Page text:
All topical and inhaled corticosteroids can be used while breastfeeding; there is no preferred choice. Recommendations apply to full term, healthy infants only.

General considerations

It is important to complete an individual risk assessment for your patient and to apply the principles of prescribing in breastfeeding when looking at the available information and making treatment decisions.


All inhaled and topical corticosteroids can be used during breastfeeding. Topical use includes skin, rectal, intranasal, ophthalmic and use in the ear.

Inhaled or topical corticosteroidsare likely to give very small or negligible systemic concentrations in the mother, leading to negligible concentrations in the breast milk, and therefore pose no significant risk to the breastfed infant.

When using corticosteroids in breastfeeding, try to minimise infant exposure by using the lowest effective dose for the shortest effective duration. Use lower potency corticosteroids if appropriate.

Using oral and parenteral corticosteroids while breastfeeding contains further information about using corticosteroids systemically

Choice considerations

Generally, there is no published evidence to support the use of topical or inhaled, corticosteroids during breastfeeding. However, many have been used historically during breastfeeding for years without any reported issues.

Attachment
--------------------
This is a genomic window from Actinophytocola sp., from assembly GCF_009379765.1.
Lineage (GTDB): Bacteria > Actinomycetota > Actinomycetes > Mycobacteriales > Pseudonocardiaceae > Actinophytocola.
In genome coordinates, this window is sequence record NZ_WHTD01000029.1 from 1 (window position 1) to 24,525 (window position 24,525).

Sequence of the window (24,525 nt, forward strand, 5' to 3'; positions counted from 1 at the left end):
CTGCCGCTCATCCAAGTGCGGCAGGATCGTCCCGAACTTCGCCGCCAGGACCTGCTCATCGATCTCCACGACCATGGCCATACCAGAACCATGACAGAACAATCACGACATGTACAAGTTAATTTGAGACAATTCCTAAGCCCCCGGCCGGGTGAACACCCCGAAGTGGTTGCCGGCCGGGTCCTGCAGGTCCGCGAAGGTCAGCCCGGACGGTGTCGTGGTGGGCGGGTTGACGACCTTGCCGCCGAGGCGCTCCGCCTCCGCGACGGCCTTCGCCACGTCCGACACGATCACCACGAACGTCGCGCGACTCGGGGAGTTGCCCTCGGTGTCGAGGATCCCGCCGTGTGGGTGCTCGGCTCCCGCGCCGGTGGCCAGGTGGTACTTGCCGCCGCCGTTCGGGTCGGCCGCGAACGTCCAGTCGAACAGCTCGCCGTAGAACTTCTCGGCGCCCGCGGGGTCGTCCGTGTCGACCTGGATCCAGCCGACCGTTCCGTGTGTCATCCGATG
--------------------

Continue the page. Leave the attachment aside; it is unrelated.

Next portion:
They are often used on a short-term basis which further supports their compatibility during breastfeeding.

There is no preferred corticosteroid and all are considered compatible.

Practical tips

Precautions should be taken to avoid direct contact of the breastfeeding infant with treated areas, such as washing hands thoroughly after application and before touching the infant.

If a topical corticosteroid needs to be applied to the breast itself (especially nipples and areola) a mild or moderate potency preparation is preferred. This should be removed with warm water before breastfeeding, and be reapplied after feeding. Creams are preferred to ointments due to ease of removal.

Specific recommendations

Patient Information

The NHS website provides advice for patients on the use of specific medicines in breastfeeding.

Contact us

Get in touch with the UK Drugs In Lactation Advisory Service (UKDILAS), our specialist breastfeeding medicines advice service if you need support in the following situations:

  • you need further advice
  • the medicine in question is not included here
  • the infant is unwell or premature
  • multiple medicines are being taken

About our recommendations

Recommendations are based on published evidence where available. However, evidence is generally very poor and limited, and can require professional interpretation. Assessments are often based on reviewing case reports which can be conflicting and lack detail.

If there is no published clinical evidence, assessments are based on: pharmacodynamic and pharmacokinetic principles, extrapolation from similar drugs, risk assessment of normal clinical use, expert advice, and unpublished data. Simulated data is now increasingly being used due to the ethical difficulties around gathering good quality evidence in this area.


Full referencing is available on request.